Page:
Friday, December 19, 2008

Before the Storm

Last night schools began issuing closings for today. A storm is on the way, they reported. But I am more the "I'll believe it when I see it" type. The snow from last week's storm had finally shrunk to a few islands of ice. Roads and sidewalks were finally clear again. When I drove my son to school this morning the roads were clear and dry. I ran some errands wondering if the Holiday Party our church had planned for the local Kid's Cafe would need to be canceled. I walked to yoga, but a sign on the door said class was canceled in anticipation of the storm. Still no snow. I went home, rolled out my yoga mat in front of the window in my study, and the first few flakes drifted down from the sky. "It begins" I thought. I am so glad to be here in my warm home with no place I need to go.

Monday, December 15, 2008


The first big storm of the season started Thursday night. The drive home from my son's soccer practice was tedious, as a steady line of drivers white-knunckled their way down the winding 2 lane road where rain had recently turned to a steady snow. The great thing about living downtown was once we were home we could put on our boots and mittens and walk down to the commons to see the ice-show lit up as the perfect white flakes came steadily down hour after hour. By Friday morning when the Snow Day was declared, all signs of last night's snowball fight were covered in 8 inches of fresh powdery snow. When we heard the clink of our neighbors metal snow shovels on the sidewalk, and the crunch of snow the whole family bundled up and went outside to clear our sidewalk and our car. Thank goodness we have just a short strip of sidewalk, because the snow was heavy and wet, and even with that little bit of shoveling I woke sore the next day. Having a small yard, my son and I used every inch of fresh snow to make snowballs and snow angels before returning gratefully to the warmth of our home.

Saturday, December 13, 2008

In the Present

When my son was very little, he would open a gift, and become so engaged he would only emerge a half hour later from the bliss of a new toy. As he grew up I noticed how adults encourage kids to open them all at once, because our adult attention span cannot sustain the hours it would take to open all the gifts at a birthday or other holiday if the child actually used and appreciated each one. "Aunt Martha has to go, quick, open her gift" When my son was very young he actually went on strike "no more gifts!" We had to save some for the next day. Now standard Birthday protocol at it's most polite is that all gather round, rip of wrapping, display gift, say thank you, set gift aside. It is rude to open a gift as it is handed to you. It is rude to play with a gift right after opening it. One delays gratification so one's guests don't get bored.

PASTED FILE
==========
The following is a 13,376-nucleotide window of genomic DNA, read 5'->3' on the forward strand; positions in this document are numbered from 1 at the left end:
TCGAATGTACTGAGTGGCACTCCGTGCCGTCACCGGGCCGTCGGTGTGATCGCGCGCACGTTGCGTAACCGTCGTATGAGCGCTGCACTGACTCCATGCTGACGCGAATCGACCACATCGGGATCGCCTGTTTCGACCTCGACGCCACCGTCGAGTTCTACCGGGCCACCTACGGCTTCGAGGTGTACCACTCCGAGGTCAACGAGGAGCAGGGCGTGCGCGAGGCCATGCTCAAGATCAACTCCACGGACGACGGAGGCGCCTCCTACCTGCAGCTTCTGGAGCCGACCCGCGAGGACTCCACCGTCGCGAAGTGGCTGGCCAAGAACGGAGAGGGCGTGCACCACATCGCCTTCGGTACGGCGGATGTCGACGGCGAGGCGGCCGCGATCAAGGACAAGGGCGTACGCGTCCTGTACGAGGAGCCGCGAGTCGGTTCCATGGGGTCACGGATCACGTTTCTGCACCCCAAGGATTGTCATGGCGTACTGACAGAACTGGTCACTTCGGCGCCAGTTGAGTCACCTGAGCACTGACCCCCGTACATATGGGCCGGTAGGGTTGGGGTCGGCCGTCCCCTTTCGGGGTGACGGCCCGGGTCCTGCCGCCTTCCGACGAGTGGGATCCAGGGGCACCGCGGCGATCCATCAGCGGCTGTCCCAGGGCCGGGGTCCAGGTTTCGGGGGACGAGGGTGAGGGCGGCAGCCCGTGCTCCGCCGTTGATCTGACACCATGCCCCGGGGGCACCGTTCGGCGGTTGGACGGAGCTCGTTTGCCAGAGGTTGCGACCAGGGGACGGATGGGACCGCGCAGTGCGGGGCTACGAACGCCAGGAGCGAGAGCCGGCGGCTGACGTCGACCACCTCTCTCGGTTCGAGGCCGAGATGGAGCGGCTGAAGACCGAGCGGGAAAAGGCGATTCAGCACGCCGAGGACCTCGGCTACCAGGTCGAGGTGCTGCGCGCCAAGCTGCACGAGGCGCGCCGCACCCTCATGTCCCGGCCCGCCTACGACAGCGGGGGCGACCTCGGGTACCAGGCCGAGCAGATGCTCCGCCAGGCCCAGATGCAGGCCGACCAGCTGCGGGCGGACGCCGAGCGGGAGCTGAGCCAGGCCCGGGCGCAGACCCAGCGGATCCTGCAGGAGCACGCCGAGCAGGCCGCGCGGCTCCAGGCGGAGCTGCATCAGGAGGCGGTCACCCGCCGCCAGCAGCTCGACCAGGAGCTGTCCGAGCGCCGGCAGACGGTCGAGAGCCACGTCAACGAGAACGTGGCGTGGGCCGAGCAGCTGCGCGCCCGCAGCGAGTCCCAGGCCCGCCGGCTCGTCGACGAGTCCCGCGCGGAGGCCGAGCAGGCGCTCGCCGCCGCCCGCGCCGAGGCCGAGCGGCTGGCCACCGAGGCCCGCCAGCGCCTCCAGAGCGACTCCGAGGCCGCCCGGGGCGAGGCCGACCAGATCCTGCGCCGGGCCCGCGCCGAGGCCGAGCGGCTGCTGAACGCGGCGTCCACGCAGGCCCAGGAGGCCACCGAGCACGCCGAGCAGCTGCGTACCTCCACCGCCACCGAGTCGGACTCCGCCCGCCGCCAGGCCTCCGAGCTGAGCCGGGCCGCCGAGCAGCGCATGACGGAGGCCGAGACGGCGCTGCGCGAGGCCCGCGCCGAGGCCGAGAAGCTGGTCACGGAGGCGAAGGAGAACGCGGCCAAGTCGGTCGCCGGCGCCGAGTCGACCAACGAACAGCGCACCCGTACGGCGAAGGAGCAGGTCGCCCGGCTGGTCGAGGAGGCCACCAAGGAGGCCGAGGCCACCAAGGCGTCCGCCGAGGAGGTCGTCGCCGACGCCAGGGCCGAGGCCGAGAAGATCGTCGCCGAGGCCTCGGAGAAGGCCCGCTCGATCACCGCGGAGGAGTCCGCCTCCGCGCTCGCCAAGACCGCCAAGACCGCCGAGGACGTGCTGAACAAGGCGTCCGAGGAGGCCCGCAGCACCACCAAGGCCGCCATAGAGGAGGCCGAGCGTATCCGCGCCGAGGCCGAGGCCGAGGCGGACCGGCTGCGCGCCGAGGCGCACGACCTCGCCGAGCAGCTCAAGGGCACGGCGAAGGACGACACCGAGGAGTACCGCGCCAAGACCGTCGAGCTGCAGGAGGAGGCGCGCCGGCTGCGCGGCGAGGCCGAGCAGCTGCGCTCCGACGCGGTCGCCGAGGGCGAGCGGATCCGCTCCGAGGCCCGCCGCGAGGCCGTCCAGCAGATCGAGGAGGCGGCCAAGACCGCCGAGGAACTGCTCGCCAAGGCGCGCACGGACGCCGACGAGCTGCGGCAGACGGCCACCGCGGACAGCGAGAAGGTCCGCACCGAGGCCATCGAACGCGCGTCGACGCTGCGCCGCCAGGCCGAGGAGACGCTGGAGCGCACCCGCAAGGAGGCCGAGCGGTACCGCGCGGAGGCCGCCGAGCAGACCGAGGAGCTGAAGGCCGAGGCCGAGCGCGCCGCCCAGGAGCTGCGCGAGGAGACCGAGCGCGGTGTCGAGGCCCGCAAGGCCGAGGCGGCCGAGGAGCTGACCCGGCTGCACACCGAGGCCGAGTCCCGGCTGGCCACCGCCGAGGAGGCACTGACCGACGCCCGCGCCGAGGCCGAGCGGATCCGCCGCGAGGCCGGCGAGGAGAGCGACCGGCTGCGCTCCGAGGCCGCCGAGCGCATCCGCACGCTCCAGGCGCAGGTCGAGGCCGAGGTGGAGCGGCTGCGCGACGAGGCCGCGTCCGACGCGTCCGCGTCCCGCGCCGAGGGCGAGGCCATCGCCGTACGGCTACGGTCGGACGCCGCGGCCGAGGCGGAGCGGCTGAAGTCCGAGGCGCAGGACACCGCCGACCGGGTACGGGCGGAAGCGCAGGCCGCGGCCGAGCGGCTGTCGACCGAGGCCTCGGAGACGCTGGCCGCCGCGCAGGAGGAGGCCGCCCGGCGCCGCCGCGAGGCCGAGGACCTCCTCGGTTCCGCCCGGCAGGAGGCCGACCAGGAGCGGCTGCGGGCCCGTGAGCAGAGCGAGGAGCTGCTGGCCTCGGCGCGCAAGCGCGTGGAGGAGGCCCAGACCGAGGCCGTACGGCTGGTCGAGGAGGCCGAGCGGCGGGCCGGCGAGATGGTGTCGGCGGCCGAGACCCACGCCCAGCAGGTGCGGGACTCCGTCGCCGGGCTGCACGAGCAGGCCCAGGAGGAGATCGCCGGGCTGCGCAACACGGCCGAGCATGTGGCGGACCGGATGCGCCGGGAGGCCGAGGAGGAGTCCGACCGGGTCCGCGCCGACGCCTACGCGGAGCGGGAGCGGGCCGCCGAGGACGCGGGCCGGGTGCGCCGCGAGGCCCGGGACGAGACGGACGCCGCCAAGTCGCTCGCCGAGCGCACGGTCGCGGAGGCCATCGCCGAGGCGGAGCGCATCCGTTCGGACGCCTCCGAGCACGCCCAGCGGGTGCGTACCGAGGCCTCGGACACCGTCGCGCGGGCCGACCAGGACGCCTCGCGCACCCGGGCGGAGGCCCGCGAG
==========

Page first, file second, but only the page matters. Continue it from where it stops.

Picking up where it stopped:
Buddhist teacher Thich Nhat Hanh has a wonderful book called Miracle of Mindfulness in which he writes..."[Jim] popped a section of tangerine in his mouth and, before he had begun chewing it, had another slice ready to pop into his mouth again. He was hardly aware he was eating a tangerine. All I had to say was, "you ought to eat the tangerine section you've already taken."

How would opening presents look if we were really mindful? If we really "ate" each one as we opened it? Might our children feel "full" after unwrapping their pile of gifts? Might Aunt Martha not be proud to see her nephew enjoying his gifts so completely, even if hers was still in it's wrappings waiting? How might American culture be different if we taught our children to enjoy the present mindfully, instead of teaching them to consume?

Thursday, December 04, 2008

Clip of the day

Wow, who knew Prop 8 was so hilarious. And when did Jack Black go political?


I was trying to explain to my son the theory of buying local. I did a bad job of it. I should have just said "the less gas it takes to get from where it's made to you the better." I tried to explain how if you buy things that are locally made you are putting money back into the local economy, and he asked me confused questions all the way through our trip to the co-op grocery store. Today I stopped at the brand new Silk Oak shop, and it made shopping local so clear. The lady who makes the beautiful silk screened clothes and bags lives here in my town. She could be the mom of one of my son's class mates. She might be in my yoga class. By having her store here on this corner, I get to look at something lovely as I walk by, instead of a boarded up building like the ones I find on the next block over. I feel the same way at the Co-op where there is local honey and local maple syrup on tap. Maybe my son will understand if I show him the flats of local eggs- they might come form a chicken we know!